Using genetics, AMRI scientists investigated the pathways of an invasive Mediterranean fan worm as a basis for future biosecurity policies.
Invasive pest species – species that originate in a different part of the world but have successfully settled in a new geographical area, such as Australia – are an increasing problem in a globalised world. They often outcompete native species and succeed due to rapid reproduction, high adaptability to new environments and the lack of native predators. Invasive pest species not only threaten local biodiversity and potentially change ecosystems but quite often also have a negative economic impact. Well known examples in Australia are cane toads, foxes, and rabbits but there are also many unwanted marine invertebrate pests that have come as hitch-hikers on international and domestic ships.
In a recent study we investigated the genetics and distribution (phylogeography) of the Mediterranean fan worm, Sabella spallanzanii, a highly invasive species in Australian and New Zealand waters. It can alter local ecosystems by outcompeting native species for food and space and has been established in southern Australia for decades. In 2008, however, Sabella spallanzanii was detected in New Zealand, and then in Botany Bay, New South Wales, in 2013 (see related blog). Using the “barcoding” genetic marker cytochrome c oxidase subunit I (COI) we investigated the phylogeography of the Australian and New Zealand populations to find their possible origins and pathways of dispersion.
Our results show low genetic diversity within Australian and New Zealand populations, which indicates that they descended from a small starting population from the Mediterranean Sea. Our genetic results, in combination with what we know from long term field surveys, suggest that the New Zealand introduction came from southern Australia rather than as a new incursion from the Mediterranean Sea. The Botany Bay population likely originated from southern Australia, but could also have come as a ‘return’ from New Zealand. This tells us that our biosecurity protocols have not been sufficiently effective to prevent local or international spread. Moreover, our results essentially fulfil predictions based on studies of ship movements, that Sabella spallanzanii would probably arrive in Botany Bay from either southeastern Australia or New Zealand. To get a more detailed picture of how populations of Sabella spallanzanii moved between and around Australia and New Zealand, we will need to analyse more samples from more localities and use additional molecular markers in the future.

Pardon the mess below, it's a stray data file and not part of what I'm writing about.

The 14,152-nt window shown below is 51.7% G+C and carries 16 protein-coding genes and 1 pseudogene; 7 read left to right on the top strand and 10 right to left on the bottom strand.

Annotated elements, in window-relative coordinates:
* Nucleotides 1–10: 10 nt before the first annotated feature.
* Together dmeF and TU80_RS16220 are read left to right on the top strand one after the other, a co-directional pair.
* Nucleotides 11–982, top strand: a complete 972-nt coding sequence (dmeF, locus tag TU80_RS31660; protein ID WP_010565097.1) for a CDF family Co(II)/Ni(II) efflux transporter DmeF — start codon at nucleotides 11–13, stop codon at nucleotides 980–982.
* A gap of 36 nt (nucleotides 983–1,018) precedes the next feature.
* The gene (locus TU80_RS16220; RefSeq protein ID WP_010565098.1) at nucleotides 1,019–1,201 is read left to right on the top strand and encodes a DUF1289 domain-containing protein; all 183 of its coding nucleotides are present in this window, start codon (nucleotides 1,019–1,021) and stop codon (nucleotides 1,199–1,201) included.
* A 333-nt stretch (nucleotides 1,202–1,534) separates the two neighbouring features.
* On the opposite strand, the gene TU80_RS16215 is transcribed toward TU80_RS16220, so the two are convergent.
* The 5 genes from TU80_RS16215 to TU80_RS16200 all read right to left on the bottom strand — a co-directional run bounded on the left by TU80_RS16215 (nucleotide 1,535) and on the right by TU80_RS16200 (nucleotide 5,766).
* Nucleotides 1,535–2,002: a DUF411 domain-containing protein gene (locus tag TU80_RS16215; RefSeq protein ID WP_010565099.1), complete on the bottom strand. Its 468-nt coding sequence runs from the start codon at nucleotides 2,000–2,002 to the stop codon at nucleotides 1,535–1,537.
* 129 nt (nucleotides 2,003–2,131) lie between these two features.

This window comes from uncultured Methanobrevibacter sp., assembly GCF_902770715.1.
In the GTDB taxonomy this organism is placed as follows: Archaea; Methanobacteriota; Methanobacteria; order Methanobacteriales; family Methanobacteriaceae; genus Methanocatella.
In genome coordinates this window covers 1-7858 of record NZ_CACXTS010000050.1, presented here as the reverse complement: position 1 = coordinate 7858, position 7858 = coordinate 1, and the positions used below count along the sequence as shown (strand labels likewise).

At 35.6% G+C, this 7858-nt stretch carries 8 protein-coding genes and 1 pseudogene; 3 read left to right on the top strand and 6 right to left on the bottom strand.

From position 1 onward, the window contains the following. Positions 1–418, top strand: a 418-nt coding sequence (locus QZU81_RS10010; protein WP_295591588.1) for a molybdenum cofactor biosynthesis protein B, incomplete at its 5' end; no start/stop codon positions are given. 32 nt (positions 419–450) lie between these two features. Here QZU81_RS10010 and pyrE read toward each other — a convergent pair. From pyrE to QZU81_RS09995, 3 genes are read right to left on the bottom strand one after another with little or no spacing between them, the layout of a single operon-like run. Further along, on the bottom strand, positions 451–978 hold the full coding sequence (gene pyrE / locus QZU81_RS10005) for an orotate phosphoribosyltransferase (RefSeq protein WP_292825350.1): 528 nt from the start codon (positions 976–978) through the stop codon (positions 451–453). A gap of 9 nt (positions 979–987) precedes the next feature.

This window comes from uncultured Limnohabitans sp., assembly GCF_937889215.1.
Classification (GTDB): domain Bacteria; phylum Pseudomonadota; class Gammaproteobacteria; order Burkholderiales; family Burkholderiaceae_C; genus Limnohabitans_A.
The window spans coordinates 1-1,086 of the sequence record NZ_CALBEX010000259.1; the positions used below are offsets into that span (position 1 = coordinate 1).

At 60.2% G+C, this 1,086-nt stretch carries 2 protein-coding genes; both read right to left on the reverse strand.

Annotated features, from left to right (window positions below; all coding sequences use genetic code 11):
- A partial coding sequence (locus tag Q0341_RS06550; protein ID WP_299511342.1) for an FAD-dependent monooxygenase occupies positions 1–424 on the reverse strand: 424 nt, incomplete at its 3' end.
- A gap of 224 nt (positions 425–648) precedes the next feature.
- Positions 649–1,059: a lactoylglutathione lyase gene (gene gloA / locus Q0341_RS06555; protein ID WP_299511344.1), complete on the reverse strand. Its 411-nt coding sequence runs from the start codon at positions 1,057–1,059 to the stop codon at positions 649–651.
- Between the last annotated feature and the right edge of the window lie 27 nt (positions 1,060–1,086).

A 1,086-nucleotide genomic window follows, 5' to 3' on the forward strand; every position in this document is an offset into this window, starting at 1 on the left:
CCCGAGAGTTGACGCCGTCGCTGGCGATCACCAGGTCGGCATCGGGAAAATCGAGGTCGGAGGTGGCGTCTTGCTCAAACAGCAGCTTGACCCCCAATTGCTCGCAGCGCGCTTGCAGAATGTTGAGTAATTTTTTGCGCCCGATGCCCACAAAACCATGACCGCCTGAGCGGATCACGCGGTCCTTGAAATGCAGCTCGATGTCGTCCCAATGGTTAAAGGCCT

In order to protect the local environment and ecosystems from invasive pest species, we need to know which ones are here, where they came from, how they came to be here and how they are spread. Studies such as this are crucial because they not only tell us about the pest species themselves, but they also show up the gaps in our biosecurity protocols.
Ingo Burghardt, Elena Kupriyanova, Pat Hutchings, Shane Ahyong, AMRI